The table below shows what material we will cover on different days. For each day, items listed with a blue background show the topics we will cover, and those with a yellow background show what resources, available on Canvas, are relevant for that day's discussions. Check out the Items highlighted in bold on Wikipedia.

Martin Luther King Jr. Day

No Class

January 17

Learning Outcomes


Global Seismology Poster (Both Sides)

January 22

What is an Earthquake?
Where and when did it occur?
1755 Lisbon, Portugal
1755 Boston (Cape Ann)
1783 Calabria, Italy 

Before 1811

Lyell v1 Chapter 24
Lyell v1 Chapter 25
Visual Represntatin in Eighteenth Century EQ Studies
Boston 1755.pdf

January 24

What are seismic waves?
What can we learn from them?
1811–12 New Madrid earthquakes 
1886 Charleston, South Carolina 

19th Century

Fact Sheet 09-3071
New Madrid Earthquake Sequence
20 Cool Facts about the NMSZ
1886 Charleston Earthquake Circular 985

January 29

What happens to a city in an Earthquake?

1906 San Francisco earthquake

Lawson Commission Report:
Volume I
Volume I Part 2
Volume II

January 31

How did the 1906 Earthquake Occur?
When will we hava another one?
Harry Fielding Reid

Elastic-rebound theory

HF Reid Handout

February 5

Structure of the Earth
Richter magnitude scale
Mercalli intensity scale
Moment magnitude scale

1906 - 1950

February 7

Locate Underground Nuclear Tests
2017 North Korean nuclear test

1950 - 1964

February 12

Focal mechanism
Distinquish Earthquakes from bomb tests
1964 Alaska Earthquake

Focal Plane Solutions

Alaska 1964 Regional effects pp. 543
Alaska 2002 Earthquake.pdf

February 14

Seafloor Spreading
Vine–Matthews–Morley hypothesis

1964 - 1973

HF Reid Handout

February 19

Graded Learning Opportunity

February 21

Plate tectonics
Transform fault
Fracture zone

Plate Tectonic Paradigm

TDP Booklet
Front and Back

February 26

Faults & Plate Boundaries


February 28

US EQs & Seismic Risk

Fact Sheet 08-3017_508.pdf
Fact Sheet 08-3018_508.pdf

March 5

Spring Break

March 7

Spring Break

March 12

Earthquakes in NY and the Northeast US

EQs in NE and in NY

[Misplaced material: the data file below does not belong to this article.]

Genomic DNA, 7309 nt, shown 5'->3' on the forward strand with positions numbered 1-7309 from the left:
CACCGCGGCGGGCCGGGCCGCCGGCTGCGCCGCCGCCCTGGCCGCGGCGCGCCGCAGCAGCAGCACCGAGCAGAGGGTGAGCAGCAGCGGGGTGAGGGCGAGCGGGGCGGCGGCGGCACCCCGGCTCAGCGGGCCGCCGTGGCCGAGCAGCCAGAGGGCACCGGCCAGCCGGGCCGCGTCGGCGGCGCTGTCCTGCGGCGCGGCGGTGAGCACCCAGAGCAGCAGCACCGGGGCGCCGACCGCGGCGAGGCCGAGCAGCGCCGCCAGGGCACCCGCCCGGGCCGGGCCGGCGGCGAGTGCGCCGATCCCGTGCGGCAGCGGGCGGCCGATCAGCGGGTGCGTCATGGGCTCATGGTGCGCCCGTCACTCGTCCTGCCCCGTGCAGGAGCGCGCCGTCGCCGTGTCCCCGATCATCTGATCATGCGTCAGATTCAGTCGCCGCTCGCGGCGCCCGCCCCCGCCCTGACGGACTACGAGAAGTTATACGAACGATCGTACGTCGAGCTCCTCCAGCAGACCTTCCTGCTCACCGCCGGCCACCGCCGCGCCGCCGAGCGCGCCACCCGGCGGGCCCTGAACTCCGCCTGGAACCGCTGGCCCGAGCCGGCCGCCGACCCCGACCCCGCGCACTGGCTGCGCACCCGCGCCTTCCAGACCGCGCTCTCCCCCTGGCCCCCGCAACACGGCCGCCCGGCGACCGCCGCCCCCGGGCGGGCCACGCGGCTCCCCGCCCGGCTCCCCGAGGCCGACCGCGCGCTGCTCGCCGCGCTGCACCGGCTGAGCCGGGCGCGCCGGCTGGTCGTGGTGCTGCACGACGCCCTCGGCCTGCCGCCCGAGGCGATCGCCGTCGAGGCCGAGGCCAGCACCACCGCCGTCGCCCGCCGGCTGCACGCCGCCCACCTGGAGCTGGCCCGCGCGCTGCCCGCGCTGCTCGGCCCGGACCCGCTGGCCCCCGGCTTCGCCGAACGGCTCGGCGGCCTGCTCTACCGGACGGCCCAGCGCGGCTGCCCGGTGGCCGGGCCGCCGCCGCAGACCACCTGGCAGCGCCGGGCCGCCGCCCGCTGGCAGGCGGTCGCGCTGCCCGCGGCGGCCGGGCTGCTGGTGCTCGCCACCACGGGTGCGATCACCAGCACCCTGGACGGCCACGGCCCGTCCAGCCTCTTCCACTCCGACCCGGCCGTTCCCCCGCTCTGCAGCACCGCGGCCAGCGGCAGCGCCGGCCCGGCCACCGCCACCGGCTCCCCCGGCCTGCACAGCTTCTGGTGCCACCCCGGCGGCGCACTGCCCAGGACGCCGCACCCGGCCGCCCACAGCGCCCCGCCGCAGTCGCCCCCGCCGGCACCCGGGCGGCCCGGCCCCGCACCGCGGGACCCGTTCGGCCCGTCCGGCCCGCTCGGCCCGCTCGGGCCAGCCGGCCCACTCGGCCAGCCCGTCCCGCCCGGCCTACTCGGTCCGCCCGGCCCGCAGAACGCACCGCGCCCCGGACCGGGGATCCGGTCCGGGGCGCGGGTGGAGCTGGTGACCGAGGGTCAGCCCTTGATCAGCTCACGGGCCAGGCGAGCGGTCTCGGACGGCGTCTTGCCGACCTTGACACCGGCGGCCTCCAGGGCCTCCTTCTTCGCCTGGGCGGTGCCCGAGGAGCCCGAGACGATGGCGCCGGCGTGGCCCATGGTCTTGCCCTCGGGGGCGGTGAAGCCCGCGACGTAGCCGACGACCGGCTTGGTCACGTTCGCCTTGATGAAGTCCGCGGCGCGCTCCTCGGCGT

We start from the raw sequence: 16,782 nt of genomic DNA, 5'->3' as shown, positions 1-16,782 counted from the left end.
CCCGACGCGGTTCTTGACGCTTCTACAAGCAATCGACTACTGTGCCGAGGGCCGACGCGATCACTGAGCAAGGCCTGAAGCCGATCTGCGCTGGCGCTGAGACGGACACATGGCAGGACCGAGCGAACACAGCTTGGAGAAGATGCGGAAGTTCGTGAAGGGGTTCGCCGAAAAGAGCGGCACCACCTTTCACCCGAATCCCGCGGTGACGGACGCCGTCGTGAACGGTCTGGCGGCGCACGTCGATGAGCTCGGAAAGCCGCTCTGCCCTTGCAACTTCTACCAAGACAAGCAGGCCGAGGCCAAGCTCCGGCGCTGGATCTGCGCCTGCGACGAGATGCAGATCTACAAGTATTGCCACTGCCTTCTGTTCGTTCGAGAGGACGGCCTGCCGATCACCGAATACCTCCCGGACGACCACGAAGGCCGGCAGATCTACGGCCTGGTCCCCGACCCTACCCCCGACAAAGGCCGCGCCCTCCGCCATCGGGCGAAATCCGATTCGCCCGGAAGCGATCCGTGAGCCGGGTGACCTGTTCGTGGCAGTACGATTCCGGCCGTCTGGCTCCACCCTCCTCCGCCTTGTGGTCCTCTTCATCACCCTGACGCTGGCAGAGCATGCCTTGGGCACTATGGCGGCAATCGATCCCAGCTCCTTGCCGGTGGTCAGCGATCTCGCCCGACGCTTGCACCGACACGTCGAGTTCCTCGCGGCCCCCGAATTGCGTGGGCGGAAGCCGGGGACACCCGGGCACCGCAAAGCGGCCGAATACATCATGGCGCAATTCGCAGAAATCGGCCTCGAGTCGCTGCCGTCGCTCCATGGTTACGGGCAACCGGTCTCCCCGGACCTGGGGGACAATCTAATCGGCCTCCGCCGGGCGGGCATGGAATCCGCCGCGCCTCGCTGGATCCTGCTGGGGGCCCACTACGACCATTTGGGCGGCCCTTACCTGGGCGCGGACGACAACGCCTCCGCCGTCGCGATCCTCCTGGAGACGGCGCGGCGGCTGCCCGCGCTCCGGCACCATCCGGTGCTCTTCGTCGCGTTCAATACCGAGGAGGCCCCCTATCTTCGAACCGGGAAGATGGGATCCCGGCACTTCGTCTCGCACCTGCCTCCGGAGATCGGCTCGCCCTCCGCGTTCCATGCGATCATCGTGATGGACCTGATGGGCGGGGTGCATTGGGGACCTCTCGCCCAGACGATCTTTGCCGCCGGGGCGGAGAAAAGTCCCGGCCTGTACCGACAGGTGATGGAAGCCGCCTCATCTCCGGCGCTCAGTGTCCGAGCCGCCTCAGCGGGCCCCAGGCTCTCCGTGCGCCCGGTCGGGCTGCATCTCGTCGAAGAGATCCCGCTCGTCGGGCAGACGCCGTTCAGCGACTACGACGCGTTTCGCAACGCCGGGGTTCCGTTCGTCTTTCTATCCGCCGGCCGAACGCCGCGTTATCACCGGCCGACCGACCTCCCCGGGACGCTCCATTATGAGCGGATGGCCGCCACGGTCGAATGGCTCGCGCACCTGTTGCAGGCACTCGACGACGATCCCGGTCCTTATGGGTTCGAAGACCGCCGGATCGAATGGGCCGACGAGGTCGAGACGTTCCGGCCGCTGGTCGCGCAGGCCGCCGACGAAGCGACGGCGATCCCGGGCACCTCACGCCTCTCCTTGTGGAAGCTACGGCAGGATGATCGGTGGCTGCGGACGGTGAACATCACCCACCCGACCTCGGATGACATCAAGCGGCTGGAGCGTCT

Aggawal & Sykes.pdf
Barstow C-L fault.pdf
NE EQs Fact Sheet 0006-01.pdf
Fletcher & Sykes.pdf
Massena EQ.pdf

March 14

Earthquake Prediction

Earthquake Prediction

G.K. Gilbert EQs.pdf
Turcotte EQ Prediction.pdf
Kerr Animal EQ Prediction.pdf
Nuclear Power Plants and EQ in NY.pdf
 Blue Mountain Lake EQ Prediction.pdf
Kafka Exaggerated Prediction.pdf

March 19

NEGSA meeting in Burlington VT

The Great L.A. Earthquake

The Great L.A. Earthquake.rtf

March 21

1989 Loma Preata earthquake

Loma Prieta & Himalayas

Loma Prieta 1045

March 26

 Earthquake prediction
Earthquake forecasting

Simulation of EQ Prediction


March 28

2004 Indian Ocean earthquake and tsunami 
2011 Tōhoku earthquake and tsunami


Boxing Day Sumatra 20041226.pdf
2011-04-05 Japan EQ.pdf

April 2


Graded Learning Opportunity


April 4

Eruption of Mount Vesuvius in 79

Historic Volcanoes

1600 Peru Eruption.pdf
Volcanic Woes may have Contributed...


April 9

Igneous rock
Bowen's reaction series

How do rocks melt?



April 11

1963 Surtsey
1973 Heimaey -Eldfell eruption
2010 eruptions of Eyjafjallajökull 

Ridge Volcanoes



April 16


Subduction Zone Volcanoes

Toba Bottleneck Ambrose.pdf


April 18

1980 Mount St. Helens

Mount St. Helens


May 1

1783 Laki
1991 Mount Pinatubo

Volcanoes and Climate

GISP volcanic events 7000 yr.pdf
Robock Volcanoes Climate 2013 EOS.pdf
Robock Volcanoes Climate1998.pdf
Volcanism Greenland ice.pdf

May 3

 3:30 - 5:30 PM

Final Graded Learning Opportunity


There will be two one-hour-long Graded Learning Opportunities, each worth 25% of your grade, and a two-hour Final Graded Learning Opportunity, worth 50% of your grade. Exams will try to probe your understanding and comprehension of the material. (See Learning Outcomes.)

This syllabus represents my plan for the semester as of the first day of the semester. It is subject to change at my discretion. If you desire to see it modified to include additional material, or omit material which you believe has been adequately covered in some other course, please bring this to my attention as soon as possible.

Please note that attendance is not required. If you attend class, it is expected that you are there to learn what is being discussed. Therefore, if you need to write a paper, surf the web, text message your friends, or engage in other activities which are not part of our classroom discussion, please do not come to class.


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